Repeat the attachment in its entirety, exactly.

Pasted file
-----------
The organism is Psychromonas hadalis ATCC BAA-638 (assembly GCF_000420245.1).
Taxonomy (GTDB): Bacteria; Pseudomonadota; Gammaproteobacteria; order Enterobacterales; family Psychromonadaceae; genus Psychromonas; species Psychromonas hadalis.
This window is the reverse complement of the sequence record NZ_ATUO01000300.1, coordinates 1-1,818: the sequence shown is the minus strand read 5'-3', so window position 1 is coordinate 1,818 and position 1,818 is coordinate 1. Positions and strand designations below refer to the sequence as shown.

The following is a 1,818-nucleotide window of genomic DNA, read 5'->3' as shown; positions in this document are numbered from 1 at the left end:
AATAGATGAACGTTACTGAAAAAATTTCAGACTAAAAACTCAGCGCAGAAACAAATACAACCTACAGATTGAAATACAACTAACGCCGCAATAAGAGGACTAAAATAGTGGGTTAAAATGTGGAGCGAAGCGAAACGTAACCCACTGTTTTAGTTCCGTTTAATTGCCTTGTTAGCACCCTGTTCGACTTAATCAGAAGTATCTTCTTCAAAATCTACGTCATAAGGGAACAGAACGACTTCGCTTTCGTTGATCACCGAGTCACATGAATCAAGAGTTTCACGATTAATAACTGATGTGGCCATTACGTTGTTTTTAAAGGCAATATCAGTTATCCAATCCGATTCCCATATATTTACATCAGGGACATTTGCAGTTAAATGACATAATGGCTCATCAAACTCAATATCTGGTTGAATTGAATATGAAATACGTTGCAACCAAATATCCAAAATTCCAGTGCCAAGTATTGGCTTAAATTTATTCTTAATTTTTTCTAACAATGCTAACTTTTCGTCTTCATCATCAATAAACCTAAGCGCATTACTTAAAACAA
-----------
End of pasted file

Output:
The organism is Psychromonas hadalis ATCC BAA-638 (assembly GCF_000420245.1).
Taxonomy (GTDB): Bacteria; Pseudomonadota; Gammaproteobacteria; order Enterobacterales; family Psychromonadaceae; genus Psychromonas; species Psychromonas hadalis.
This window is the reverse complement of the sequence record NZ_ATUO01000300.1, coordinates 1-1,818: the sequence shown is the minus strand read 5'-3', so window position 1 is coordinate 1,818 and position 1,818 is coordinate 1. Positions and strand designations below refer to the sequence as shown.

The following is a 1,818-nucleotide window of genomic DNA, read 5'->3' as shown; positions in this document are numbered from 1 at the left end:
AATAGATGAACGTTACTGAAAAAATTTCAGACTAAAAACTCAGCGCAGAAACAAATACAACCTACAGATTGAAATACAACTAACGCCGCAATAAGAGGACTAAAATAGTGGGTTAAAATGTGGAGCGAAGCGAAACGTAACCCACTGTTTTAGTTCCGTTTAATTGCCTTGTTAGCACCCTGTTCGACTTAATCAGAAGTATCTTCTTCAAAATCTACGTCATAAGGGAACAGAACGACTTCGCTTTCGTTGATCACCGAGTCACATGAATCAAGAGTTTCACGATTAATAACTGATGTGGCCATTACGTTGTTTTTAAAGGCAATATCAGTTATCCAATCCGATTCCCATATATTTACATCAGGGACATTTGCAGTTAAATGACATAATGGCTCATCAAACTCAATATCTGGTTGAATTGAATATGAAATACGTTGCAACCAAATATCCAAAATTCCAGTGCCAAGTATTGGCTTAAATTTATTCTTAATTTTTTCTAACAATGCTAACTTTTCGTCTTCATCATCAATAAACCTAAGCGCATTACTTAAAACAA